Guest commentary by Zhang Xin
Michael Flynn resigned from his post as national security adviser in an unexpected manner: only 23 days into President Trump’s tenure. Flynn thus becomes the third Trump adviser, and second top Trump official, to resign over his supposed improper connections with Russia.
The resignation, especially the way it was conducted, reminds me of my own encounter with another early foreign policy advisor of Trump last July. I met this gentleman in Moscow in an informal setting, when he was invited to deliver a commencement speech at a higher education institution in Moscow. During our informal conversation, he was extremely confident that Trump would win the presidential election. No one at the table, neither the Russians nor the Americans, or the academics and businessmen, took his words seriously and privately laughed off his ridiculous persistence.
White House Press Secretary Sean Spicer (L) yields the briefing room podium to Michael Flynn in Washington, D.C. on February 1, 2017. /CFP Photo
However, in another unexpected turn of events, this gentleman very soon completely disappeared from Trump’s campaign, as the FBI began scrutinizing him on suspicion of maintaining private communications with senior Russian officials over the summer. These accusations are similar to what is now being laid on Flynn’s shoulders. The odd and awkward part of the story is that since the FBI investigation, the Trump team has openly rejected any association with this gentleman, even though mainstream US media had Trump’s words on record back in March 2016 that this gentleman was his advisor.
All this drama may turn out to be just small episodes in the chaotic team-building of the Trump administration, as well as his on-going fight with the “establishment” in both the legislative branch and the security apparatus in the US government. It might be even of secondary importance whether Russia has indeed interfered in the US presidential elections, or more broadly whether Russia has long been waging a cyber campaign against the US, or whether all these events are the result of witch-hunting as a result of the US establishment’s “Russophobic paranoia”. More important is what it implies for US-Russia relations in the long run.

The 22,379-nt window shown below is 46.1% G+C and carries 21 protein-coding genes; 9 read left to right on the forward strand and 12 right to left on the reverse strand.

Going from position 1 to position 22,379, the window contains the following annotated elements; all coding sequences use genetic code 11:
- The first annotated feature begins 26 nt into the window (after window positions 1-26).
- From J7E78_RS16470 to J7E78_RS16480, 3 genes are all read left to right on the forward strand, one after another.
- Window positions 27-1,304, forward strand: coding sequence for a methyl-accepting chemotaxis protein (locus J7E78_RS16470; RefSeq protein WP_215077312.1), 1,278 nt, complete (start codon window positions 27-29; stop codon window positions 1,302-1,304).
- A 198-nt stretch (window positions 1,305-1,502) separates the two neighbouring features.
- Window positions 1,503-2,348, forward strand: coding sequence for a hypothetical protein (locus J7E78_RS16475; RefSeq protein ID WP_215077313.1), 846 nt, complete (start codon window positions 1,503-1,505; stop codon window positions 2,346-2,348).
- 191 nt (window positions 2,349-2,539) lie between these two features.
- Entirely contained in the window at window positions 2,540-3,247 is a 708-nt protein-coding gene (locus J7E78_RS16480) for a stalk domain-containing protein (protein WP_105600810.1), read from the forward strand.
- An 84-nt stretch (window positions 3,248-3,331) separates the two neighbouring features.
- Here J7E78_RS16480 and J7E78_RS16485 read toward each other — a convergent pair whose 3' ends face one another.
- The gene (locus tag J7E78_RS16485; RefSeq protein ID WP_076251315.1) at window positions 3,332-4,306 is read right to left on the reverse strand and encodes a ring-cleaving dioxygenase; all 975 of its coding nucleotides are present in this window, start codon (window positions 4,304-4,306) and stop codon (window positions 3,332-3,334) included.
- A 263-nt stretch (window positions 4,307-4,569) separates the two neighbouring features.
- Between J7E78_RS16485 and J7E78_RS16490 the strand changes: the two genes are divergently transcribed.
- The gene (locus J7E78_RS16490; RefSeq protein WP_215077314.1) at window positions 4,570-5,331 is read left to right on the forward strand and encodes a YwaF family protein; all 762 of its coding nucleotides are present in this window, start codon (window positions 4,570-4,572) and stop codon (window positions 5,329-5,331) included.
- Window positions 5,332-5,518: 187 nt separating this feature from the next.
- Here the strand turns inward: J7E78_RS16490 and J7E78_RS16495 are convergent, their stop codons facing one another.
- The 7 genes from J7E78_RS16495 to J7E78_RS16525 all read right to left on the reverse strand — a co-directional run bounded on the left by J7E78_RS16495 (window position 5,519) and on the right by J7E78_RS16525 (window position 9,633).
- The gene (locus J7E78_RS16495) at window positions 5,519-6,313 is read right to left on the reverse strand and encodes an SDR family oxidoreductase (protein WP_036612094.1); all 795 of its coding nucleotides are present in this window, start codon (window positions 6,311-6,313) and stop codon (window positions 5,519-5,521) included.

Michael Flynn delivers a statement daily briefing at the White House in Washington, D.C. on February 1, 2017. /CFP Photo
The conflicts in the relationship between US and Russia are, to me, primarily of a structural nature, in the sense that individual leaders can do little to fundamentally change these constraints. The supposedly similar ideological and ideational sympathy between Putin and Trump does not translate into collegial relations, either on a personal level or at the state level. Even though a large part of Russian political elites seemed very happy about Trump’s campaign success, now there is also ample evidence that they are becoming increasingly concerned with the US political situation. Earlier they had thought it would be more difficult to deal with Hilary Clinton, who held goals and strategies which were clearly tough on Russia.
Now, with all the signs and rhetoric pointing to a possible reset or détente with Russia, Trump, his still unsettled inner circle and his on-going battle with other sections of the US state apparatus all remind Russian top elites that a more unpredictable and volatile US state machine may actually serve against Russian interests on the international stage. Flynn’s resignation could be Trump's first major defeat, more than just personnel. It may serve as a wake-up call to Russian elites too.
(Zhang Xin , Assistant Professor, School of Advanced International and Area Studies, East China Normal University, Shanghai, China. The article reflects the author's opinion, not necessarily the view of CGTN.)